A summer webinar series is bringing Candler faculty, alumni, and students together to discuss a variety of issues surrounding racial justice work. Moderated by Chrystal Golden 20T and presented by The Candler Foundry, Candler’s new initiative in public theological education, “Candler in Conversation” began June 24 and will run through September 2. Episodes can be watched live on The Candler Foundry Facebook page, where they will also be archived for viewing. A list of past and upcoming episodes is below:

Episode 1: “What does protesting have to do with our faith?”
Aired June 24.

Panelists: Leah Gunning Francis 01T, vice president for academic affairs and dean of the faculty at Christian Theological Seminary; Kyle Lambelet, postdoctoral fellow at Candler School of Theology; Darrin Sims, Jr., third-year MDiv student and Candler Coordinating Council co-chair for Diversity and Inclusion

Watch here.

The entire world seems to be responding to the multiple incidents of racial violence against Black men and women that have happened over the last few months. From demonstrations happening in all 50 states in the US to acts of solidarity happening in other countries, signs have been made and voices have been lifted to decry the dehumanization of Black bodies.

Episode 2: “What do I say to my white congregation?”
Aired July 8.

Panelists: Susannah Davis 95T, senior minister at Atlanta’s Kirkwood United Church of Christ; Will Dyer  08T, senior pastor of First Baptist Church of Augusta, Georgia; Jenelle Holmes 15T, organizing pastor at Atlanta’s Ormewood Church; and Melanie Vaughn-West 01T, pastor for worship, pastoral care and administration at Decatur’s Oakhurst Baptist Church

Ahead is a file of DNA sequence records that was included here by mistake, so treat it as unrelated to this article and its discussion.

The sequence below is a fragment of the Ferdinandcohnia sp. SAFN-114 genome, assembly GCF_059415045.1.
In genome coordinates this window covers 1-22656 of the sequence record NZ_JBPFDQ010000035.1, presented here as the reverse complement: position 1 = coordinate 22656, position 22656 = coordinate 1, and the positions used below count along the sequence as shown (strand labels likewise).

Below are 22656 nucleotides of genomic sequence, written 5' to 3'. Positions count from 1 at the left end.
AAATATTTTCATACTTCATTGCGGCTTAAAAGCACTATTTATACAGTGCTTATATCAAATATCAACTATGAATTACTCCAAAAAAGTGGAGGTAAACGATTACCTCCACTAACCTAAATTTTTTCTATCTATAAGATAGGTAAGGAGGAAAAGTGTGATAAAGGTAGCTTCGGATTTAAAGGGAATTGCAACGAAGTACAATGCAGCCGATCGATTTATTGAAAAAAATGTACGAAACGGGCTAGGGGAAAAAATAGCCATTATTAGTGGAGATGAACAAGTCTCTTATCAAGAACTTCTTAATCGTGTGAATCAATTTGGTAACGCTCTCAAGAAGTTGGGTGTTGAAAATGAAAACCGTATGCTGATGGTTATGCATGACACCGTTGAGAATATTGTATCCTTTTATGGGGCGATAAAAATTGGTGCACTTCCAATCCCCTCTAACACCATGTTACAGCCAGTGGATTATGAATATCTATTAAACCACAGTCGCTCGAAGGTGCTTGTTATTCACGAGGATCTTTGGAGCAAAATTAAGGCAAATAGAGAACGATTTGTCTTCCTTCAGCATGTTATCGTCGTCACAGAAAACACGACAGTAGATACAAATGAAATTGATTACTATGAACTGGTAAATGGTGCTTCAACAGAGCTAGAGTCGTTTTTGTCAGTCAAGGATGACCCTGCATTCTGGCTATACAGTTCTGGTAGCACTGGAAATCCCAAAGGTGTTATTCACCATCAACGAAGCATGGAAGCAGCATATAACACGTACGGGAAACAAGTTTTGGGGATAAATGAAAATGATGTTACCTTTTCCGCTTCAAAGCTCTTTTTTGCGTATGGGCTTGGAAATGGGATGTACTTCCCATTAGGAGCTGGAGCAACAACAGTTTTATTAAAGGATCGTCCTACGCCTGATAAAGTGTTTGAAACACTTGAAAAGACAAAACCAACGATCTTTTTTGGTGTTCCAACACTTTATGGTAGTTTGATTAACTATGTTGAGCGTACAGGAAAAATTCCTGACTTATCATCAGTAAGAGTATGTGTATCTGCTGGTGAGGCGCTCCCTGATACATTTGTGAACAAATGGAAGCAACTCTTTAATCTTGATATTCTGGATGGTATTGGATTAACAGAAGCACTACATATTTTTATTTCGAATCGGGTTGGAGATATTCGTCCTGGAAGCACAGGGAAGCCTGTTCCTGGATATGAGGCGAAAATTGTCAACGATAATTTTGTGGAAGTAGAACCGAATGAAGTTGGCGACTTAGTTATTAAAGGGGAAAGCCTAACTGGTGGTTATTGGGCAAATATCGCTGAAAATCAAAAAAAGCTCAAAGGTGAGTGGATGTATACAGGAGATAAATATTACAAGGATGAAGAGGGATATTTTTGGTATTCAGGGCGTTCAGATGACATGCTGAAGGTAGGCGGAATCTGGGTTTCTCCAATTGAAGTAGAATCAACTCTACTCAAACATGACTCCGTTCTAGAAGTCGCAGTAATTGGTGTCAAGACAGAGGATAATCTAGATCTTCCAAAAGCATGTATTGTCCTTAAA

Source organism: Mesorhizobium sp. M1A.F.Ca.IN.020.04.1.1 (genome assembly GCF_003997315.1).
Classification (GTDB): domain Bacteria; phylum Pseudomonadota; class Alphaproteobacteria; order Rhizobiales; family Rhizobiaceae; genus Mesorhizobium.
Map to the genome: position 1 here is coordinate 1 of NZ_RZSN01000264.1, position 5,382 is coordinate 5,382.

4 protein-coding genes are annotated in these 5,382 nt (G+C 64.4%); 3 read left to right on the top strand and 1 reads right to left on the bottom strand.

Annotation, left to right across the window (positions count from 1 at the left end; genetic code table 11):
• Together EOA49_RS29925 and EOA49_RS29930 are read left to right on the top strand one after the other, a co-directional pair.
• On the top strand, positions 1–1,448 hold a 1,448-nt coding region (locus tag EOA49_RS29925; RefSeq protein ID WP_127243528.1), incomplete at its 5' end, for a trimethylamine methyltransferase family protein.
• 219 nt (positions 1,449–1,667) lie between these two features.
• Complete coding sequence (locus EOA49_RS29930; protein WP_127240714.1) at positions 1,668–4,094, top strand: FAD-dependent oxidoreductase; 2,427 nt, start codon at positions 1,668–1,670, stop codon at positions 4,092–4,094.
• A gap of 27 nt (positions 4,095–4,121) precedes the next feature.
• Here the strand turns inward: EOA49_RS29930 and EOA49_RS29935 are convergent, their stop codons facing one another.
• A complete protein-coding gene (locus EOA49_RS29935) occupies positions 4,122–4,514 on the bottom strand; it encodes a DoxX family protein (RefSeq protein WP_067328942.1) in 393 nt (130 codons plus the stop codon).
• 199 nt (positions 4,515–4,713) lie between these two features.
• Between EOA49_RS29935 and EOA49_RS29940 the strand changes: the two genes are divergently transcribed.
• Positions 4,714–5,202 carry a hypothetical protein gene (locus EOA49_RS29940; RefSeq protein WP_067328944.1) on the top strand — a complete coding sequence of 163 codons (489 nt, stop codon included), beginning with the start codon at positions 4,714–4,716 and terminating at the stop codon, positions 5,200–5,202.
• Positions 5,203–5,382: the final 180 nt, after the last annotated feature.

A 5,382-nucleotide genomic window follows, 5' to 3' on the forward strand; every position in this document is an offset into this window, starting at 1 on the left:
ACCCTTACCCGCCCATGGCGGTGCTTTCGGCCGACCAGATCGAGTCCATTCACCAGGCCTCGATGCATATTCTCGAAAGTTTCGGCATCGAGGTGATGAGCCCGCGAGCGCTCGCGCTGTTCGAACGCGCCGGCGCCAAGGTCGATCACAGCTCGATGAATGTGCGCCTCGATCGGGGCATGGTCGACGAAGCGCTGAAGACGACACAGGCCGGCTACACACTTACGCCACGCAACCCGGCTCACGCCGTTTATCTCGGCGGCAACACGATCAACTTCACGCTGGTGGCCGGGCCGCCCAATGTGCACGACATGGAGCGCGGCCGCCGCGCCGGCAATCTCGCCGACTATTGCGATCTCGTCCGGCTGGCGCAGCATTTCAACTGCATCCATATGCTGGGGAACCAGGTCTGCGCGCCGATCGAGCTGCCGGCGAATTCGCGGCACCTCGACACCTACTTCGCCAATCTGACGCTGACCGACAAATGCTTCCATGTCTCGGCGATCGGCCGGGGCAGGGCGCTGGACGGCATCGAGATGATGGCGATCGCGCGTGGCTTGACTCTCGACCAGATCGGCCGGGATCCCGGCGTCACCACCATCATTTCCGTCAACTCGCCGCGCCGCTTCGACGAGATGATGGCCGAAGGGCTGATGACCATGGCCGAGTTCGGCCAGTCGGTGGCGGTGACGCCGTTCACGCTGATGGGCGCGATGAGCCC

Watch here.

The work of becoming actively anti-racist often starts in one’s own heart, home, and church. From congregations newer to the fight for racial justice to those that have been engaged in it for a much longer time, current events suggest that there’s still so much more to learn and put into practice.

Episode 3: “What is the role of lament in public witness?”
Wednesday, July 22, 12 p.m. EDT

Panelists: Ryan Bonfiglio, assistant professor in the practice of Old Testament and director of The Candler Foundry; Tori Butler 19T, lead pastor of Good Hope Union United Methodist Church in Silver Spring, Maryland; Don Saliers, theologian-in-residence at Candler School of Theology

Watch live here.

Throughout the Bible, there are many examples of individuals as well as entire communities crying out to God in need of divine intervention. The practice of lament in the present day seems to be a more private affair, but there is power in using lament as part of one’s public witness.